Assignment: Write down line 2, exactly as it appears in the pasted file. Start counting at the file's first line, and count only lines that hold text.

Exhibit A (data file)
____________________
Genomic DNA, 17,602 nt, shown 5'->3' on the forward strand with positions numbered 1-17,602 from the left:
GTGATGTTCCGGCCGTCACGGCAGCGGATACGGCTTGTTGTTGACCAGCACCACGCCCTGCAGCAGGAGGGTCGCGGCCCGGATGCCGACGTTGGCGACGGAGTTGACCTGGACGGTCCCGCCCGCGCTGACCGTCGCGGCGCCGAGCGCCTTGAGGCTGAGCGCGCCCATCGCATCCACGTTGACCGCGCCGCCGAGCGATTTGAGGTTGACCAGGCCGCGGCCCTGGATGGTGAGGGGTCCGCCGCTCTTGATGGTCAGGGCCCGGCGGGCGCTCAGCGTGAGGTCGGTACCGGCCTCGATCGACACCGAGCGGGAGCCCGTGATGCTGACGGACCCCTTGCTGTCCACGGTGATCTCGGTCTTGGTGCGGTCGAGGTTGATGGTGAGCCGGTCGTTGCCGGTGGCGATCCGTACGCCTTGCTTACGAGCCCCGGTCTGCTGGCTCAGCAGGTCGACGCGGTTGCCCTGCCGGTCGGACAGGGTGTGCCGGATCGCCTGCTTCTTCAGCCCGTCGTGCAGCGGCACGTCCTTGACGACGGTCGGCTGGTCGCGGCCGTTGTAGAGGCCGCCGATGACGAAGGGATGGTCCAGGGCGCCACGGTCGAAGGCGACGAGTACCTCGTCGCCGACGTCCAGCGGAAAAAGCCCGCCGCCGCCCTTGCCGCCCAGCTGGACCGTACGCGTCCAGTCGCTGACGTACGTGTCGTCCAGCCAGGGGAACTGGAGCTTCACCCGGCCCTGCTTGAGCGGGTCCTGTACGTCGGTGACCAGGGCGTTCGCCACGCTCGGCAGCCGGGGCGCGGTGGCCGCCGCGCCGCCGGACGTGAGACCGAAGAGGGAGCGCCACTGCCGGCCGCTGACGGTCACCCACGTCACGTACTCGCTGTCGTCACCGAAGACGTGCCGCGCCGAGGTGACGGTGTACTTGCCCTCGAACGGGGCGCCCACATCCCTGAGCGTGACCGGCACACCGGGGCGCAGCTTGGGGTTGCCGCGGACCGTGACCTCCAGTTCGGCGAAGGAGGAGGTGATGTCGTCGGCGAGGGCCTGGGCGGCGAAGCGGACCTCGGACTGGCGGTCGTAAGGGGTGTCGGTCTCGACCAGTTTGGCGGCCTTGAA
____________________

GTGATGTTCCGGCCGTCACGGCAGCGGATACGGCTTGTTGTTGACCAGCACCACGCCCTGCAGCAGGAGGGTCGCGGCCCGGATGCCGACGTTGGCGACGGAGTTGACCTGGACGGTCCCGCCCGCGCTGACCGTCGCGGCGCCGAGCGCCTTGAGGCTGAGCGCGCCCATCGCATCCACGTTGACCGCGCCGCCGAGCGATTTGAGGTTGACCAGGCCGCGGCCCTGGATGGTGAGGGGTCCGCCGCTCTTGATGGTCAGGGCCCGGCGGGCGCTCAGCGTGAGGTCGGTACCGGCCTCGATCGACACCGAGCGGGAGCCCGTGATGCTGACGGACCCCTTGCTGTCCACGGTGATCTCGGTCTTGGTGCGGTCGAGGTTGATGGTGAGCCGGTCGTTGCCGGTGGCGATCCGTACGCCTTGCTTACGAGCCCCGGTCTGCTGGCTCAGCAGGTCGACGCGGTTGCCCTGCCGGTCGGACAGGGTGTGCCGGATCGCCTGCTTCTTCAGCCCGTCGTGCAGCGGCACGTCCTTGACGACGGTCGGCTGGTCGCGGCCGTTGTAGAGGCCGCCGATGACGAAGGGATGGTCCAGGGCGCCACGGTCGAAGGCGACGAGTACCTCGTCGCCGACGTCCAGCGGAAAAAGCCCGCCGCCGCCCTTGCCGCCCAGCTGGACCGTACGCGTCCAGTCGCTGACGTACGTGTCGTCCAGCCAGGGGAACTGGAGCTTCACCCGGCCCTGCTTGAGCGGGTCCTGTACGTCGGTGACCAGGGCGTTCGCCACGCTCGGCAGCCGGGGCGCGGTGGCCGCCGCGCCGCCGGACGTGAGACCGAAGAGGGAGCGCCACTGCCGGCCGCTGACGGTCACCCACGTCACGTACTCGCTGTCGTCACCGAAGACGTGCCGCGCCGAGGTGACGGTGTACTTGCCCTCGAACGGGGCGCCCACATCCCTGAGCGTGACCGGCACACCGGGGCGCAGCTTGGGGTTGCCGCGGACCGTGACCTCCAGTTCGGCGAAGGAGGAGGTGATGTCGTCGGCGAGGGCCTGGGCGGCGAAGCGGACCTCGGACTGGCGGTCGTAAGGGGTGTCGGTCTCGACCAGTTTGGCGGCCTTGAA